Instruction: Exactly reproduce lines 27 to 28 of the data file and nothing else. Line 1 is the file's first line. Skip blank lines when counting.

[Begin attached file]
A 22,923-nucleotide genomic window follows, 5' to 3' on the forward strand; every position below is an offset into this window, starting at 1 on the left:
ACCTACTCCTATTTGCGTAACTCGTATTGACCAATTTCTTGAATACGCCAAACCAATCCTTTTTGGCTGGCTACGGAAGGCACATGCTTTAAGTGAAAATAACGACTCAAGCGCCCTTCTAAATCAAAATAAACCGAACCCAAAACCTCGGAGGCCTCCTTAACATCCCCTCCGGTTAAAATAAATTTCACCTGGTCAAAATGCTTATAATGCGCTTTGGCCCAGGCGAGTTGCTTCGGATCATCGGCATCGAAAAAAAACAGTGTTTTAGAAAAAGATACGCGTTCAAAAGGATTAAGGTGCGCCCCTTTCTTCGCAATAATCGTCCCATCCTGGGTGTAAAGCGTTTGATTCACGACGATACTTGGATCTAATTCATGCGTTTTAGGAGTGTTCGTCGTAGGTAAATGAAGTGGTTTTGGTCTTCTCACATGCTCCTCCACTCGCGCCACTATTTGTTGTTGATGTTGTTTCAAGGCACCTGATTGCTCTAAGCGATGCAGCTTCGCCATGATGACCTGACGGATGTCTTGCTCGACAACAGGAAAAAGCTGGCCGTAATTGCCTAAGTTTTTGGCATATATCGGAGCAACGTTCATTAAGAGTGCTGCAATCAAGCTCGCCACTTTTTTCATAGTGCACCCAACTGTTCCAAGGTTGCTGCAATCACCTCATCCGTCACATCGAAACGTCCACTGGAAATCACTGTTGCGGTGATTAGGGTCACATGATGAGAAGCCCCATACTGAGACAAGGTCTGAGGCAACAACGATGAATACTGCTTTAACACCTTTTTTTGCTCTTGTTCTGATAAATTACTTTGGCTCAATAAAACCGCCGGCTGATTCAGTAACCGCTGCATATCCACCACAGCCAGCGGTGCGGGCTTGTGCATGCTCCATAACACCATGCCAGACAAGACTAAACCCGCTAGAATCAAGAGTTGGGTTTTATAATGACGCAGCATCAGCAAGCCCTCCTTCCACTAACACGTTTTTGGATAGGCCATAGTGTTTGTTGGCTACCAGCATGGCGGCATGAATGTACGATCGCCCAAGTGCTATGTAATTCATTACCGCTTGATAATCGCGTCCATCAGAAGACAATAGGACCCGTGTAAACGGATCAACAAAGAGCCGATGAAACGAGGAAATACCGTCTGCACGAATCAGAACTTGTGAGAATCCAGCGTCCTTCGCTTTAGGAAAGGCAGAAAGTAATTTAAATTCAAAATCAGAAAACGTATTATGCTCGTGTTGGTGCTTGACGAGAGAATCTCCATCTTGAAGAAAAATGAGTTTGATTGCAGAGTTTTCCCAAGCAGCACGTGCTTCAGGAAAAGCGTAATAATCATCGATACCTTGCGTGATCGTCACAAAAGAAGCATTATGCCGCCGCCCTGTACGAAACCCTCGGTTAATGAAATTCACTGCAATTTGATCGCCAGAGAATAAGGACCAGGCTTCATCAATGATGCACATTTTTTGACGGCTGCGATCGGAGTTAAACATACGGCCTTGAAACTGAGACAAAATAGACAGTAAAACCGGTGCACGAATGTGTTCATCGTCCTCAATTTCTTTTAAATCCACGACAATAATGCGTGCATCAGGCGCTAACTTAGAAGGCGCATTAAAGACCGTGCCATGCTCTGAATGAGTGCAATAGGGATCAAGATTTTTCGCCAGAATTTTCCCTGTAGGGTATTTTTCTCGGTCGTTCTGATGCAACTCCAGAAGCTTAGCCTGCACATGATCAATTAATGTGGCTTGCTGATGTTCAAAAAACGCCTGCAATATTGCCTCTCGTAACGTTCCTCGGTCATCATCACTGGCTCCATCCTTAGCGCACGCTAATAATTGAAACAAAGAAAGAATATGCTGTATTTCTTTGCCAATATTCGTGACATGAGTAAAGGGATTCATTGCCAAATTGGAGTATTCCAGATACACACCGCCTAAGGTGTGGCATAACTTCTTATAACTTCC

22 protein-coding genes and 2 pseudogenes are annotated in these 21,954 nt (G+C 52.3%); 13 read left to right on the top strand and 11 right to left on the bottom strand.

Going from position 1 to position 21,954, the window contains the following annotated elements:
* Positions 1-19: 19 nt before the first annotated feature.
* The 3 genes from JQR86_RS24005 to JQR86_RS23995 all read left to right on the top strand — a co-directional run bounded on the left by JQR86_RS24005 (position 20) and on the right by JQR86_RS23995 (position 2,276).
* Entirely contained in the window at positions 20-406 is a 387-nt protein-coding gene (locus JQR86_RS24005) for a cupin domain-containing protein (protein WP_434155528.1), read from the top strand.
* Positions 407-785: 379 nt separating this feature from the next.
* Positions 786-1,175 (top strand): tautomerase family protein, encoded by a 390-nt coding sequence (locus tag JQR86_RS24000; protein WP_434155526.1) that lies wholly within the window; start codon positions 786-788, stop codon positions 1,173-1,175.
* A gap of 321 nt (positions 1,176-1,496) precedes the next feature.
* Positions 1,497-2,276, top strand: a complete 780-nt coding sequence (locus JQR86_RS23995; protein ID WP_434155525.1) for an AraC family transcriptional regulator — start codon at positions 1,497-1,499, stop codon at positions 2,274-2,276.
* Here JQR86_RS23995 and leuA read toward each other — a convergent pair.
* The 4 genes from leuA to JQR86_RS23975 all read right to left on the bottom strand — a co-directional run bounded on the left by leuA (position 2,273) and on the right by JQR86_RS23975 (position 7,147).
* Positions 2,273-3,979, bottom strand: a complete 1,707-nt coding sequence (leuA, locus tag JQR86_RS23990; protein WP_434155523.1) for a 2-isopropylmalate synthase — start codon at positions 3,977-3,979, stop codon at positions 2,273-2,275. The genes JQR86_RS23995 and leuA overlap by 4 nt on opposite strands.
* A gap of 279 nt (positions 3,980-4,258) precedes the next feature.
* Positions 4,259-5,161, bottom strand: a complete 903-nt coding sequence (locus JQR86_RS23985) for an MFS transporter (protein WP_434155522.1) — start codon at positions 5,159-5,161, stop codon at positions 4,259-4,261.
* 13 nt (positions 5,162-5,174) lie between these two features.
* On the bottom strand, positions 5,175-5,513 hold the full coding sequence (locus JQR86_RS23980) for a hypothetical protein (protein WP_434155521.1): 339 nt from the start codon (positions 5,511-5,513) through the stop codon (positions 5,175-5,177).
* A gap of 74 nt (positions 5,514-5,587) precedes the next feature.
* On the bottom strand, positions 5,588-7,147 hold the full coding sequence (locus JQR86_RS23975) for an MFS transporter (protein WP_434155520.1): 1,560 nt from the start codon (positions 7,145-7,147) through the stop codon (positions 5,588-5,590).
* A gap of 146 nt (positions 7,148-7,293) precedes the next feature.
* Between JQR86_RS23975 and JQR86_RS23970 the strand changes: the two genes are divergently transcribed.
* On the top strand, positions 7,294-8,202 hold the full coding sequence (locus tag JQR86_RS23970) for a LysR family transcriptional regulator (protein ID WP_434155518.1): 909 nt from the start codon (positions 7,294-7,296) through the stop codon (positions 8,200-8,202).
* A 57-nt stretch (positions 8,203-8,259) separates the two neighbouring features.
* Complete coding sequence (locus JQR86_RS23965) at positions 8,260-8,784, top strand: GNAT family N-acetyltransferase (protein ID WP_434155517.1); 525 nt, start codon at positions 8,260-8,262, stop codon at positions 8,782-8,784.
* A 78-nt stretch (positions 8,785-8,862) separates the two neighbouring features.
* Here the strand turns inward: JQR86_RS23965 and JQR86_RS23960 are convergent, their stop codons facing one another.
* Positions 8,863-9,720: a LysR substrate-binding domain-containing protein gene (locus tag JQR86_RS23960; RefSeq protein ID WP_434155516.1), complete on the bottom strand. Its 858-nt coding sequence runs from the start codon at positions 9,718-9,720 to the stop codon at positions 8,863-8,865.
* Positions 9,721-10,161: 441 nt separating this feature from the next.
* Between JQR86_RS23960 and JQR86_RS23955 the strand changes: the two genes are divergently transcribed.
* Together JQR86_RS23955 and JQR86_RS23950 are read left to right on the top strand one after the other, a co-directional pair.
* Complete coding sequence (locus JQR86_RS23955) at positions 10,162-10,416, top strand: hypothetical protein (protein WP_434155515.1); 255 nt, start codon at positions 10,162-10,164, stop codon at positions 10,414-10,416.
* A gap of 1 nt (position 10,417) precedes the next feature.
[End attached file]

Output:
* Here the strand turns inward: JQR86_RS23965 and JQR86_RS23960 are convergent, their stop codons facing one another.
* Positions 8,863-9,720: a LysR substrate-binding domain-containing protein gene (locus tag JQR86_RS23960; RefSeq protein ID WP_434155516.1), complete on the bottom strand. Its 858-nt coding sequence runs from the start codon at positions 9,718-9,720 to the stop codon at positions 8,863-8,865.